Dave, this is a great post, got me out of a jam. This does helps to do atomic transactions where user is sending header/details from jQuery and .net service can process it all within one call. Also like the code when handling DTO and to expand it if require additional data…

    var DTO = { ‘NewPerson’ : NewPerson, ‘MoreData’ : MoreData };

    type: “POST”,
    contentType: “application/json; charset=utf-8″,
    url: “PersonService.asmx/AddPerson”,
    data: JSON.stringify(DTO),
    dataType: “json”


  75. Matt
    Mar 31 - 1:45 pm

    For the messy client side code at the beginning of the article, would it be better to begin with a single quote instead of a double quotes for the jquery ajax data property?

    data: '{ "FirstName" : ' + JSON.stringify($("#FirstName").val()) + ', '
                + '"LastName" : ' + JSON.stringify($("#LastName").val()) + '}',

    Otherwise, I don’t believe the inputs handle values well if the input values themselves contain single or double quotes; e.g., O’Brien.

  76. Nilesh
    May 04 - 4:38 am

    Good Method. I am very happy to pas whole Object into webservice or WebMethod.
    Thanks to every one!!!! and Author for this.

  77. Zoina
    May 06 - 8:44 am

    I am following your post, please help me how can I create DTO for my below class

            public class SRMForm : IOracleCustomType
            public virtual string uca_app_category    {get;set;}
            public virtual SRMModules uca_module_description    {get;set;}
          public class SRMRights : SRMForm
            public virtual string Create     {get;set;}
            public virtual string Retrive     {get;set;}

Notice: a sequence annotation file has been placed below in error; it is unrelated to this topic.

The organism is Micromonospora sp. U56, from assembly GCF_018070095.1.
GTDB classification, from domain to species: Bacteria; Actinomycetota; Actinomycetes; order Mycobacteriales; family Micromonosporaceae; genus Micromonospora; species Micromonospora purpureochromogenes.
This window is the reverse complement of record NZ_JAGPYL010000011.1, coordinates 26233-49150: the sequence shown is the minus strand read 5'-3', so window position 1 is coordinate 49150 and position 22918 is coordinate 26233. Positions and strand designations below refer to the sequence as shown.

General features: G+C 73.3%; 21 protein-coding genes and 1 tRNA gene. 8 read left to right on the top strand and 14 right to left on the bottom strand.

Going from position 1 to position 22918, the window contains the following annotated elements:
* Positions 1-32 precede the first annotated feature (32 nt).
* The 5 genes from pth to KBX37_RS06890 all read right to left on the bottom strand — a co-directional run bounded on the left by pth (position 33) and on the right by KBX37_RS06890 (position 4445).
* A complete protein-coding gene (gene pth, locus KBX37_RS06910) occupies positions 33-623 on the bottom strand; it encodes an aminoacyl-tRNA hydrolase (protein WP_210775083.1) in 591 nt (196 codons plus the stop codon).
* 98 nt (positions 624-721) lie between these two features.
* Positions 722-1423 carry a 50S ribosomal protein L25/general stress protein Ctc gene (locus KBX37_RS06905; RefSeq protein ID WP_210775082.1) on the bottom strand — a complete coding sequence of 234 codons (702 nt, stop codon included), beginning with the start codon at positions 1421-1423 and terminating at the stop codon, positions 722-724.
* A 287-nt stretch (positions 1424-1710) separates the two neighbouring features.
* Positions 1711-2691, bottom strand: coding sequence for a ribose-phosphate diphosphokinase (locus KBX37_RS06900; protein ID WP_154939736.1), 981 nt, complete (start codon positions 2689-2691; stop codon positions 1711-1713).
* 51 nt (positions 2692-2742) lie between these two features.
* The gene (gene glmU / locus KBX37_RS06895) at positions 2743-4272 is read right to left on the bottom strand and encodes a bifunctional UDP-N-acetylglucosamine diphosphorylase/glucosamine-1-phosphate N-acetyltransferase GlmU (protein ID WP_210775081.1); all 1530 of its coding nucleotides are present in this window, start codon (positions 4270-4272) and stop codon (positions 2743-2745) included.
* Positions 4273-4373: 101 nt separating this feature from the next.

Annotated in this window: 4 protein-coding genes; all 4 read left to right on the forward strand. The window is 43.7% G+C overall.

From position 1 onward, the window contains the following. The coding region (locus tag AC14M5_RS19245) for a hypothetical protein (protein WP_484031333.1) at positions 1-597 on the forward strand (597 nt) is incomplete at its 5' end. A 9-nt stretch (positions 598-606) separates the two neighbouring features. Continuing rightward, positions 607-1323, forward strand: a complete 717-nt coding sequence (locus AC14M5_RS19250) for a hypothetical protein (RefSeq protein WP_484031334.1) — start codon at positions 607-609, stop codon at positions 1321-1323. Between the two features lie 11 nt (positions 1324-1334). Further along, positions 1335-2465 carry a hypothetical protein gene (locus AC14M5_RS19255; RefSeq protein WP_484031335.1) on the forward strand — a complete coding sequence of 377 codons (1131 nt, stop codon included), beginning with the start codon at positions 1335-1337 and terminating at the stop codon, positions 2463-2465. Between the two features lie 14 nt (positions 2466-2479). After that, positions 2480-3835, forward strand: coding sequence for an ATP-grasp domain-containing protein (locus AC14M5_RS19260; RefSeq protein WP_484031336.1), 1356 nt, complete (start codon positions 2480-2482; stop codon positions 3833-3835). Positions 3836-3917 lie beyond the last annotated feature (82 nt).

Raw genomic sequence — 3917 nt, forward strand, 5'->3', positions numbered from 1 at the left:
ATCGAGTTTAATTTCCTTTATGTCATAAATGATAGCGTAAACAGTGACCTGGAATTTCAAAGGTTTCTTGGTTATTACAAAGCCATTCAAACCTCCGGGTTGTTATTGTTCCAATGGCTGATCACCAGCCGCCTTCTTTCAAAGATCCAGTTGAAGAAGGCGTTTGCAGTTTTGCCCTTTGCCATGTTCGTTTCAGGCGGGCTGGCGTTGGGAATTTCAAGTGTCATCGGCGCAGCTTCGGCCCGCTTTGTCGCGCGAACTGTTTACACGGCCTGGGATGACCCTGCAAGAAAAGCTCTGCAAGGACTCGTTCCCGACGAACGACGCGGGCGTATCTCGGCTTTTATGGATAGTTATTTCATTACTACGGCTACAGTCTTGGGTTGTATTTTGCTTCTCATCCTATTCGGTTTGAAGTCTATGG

public virtual string Update     {get;set;}
            public virtual string Delete     {get;set;}
        public class SRMModules : SRMForm 
            public virtual string ModuleName     {get;set;}
            public virtual SRMRights ModuleRights     {get;set;}

    My HTML form looks like

    <div id="ModuleDescriptions">
        <table >
               <td id="ModuleName1" style="width: 400px;">
                 <input id="ModuleName-1" maxlength="35" name="ModuleName" style="width: 400px; text-transform: uppercase" type="text" value="" />
               </td><td id="ModRights1">
               <table ><tr>
                     <td style="width: 50px;"><input id="Create-1" class="Rights" type="checkbox" name="Rights" value="C" />
                <td style="width: 50px;"><input id="Retrive-1" class="Rights" type="checkbox" name="Rights" value="R"/>
                <td style="width: 50px;"><input id="Update-1" class="Rights" type="checkbox" name="Rights" value="U" />
                <td style="width: 50px;"><input id="Delete-1" class="Rights" type="checkbox" name="Rights" value="D" />
               <td style="width: 400px;">
                 <input id="ModuleName-2" maxlength="35" name="ModuleName" style="width: 400px; text-transform: uppercase" type="text" value="" />
               </td><td><table><tr><td style="width: 50px;"><input id="Create-2" class="Rights" type="checkbox" name="Rights" value="C" />
                <td style="width: 50px;"><input id="Retrive-2" class="Rights" type="checkbox" name="Rights" value="R"/>
                <td style="width: 50px;"><input id="Update-2" class="Rights" type="checkbox" name="Rights" value="U" />
                <td style="width: 50px;"><input id="Delete-2" class="Rights" type="checkbox" name="Rights" value="D" />
                </td> </tr></table></td>
               <td style="width: 400px;">
                 <input id="ModuleName-3" maxlength="35" name="ModuleName" style="width: 400px; text-transform: uppercase" type="text" value="" />
               </td><td><table><tr><td style="width: 50px;"><input id="Create-3" class="Rights" type="checkbox" name="Rights" value="C" />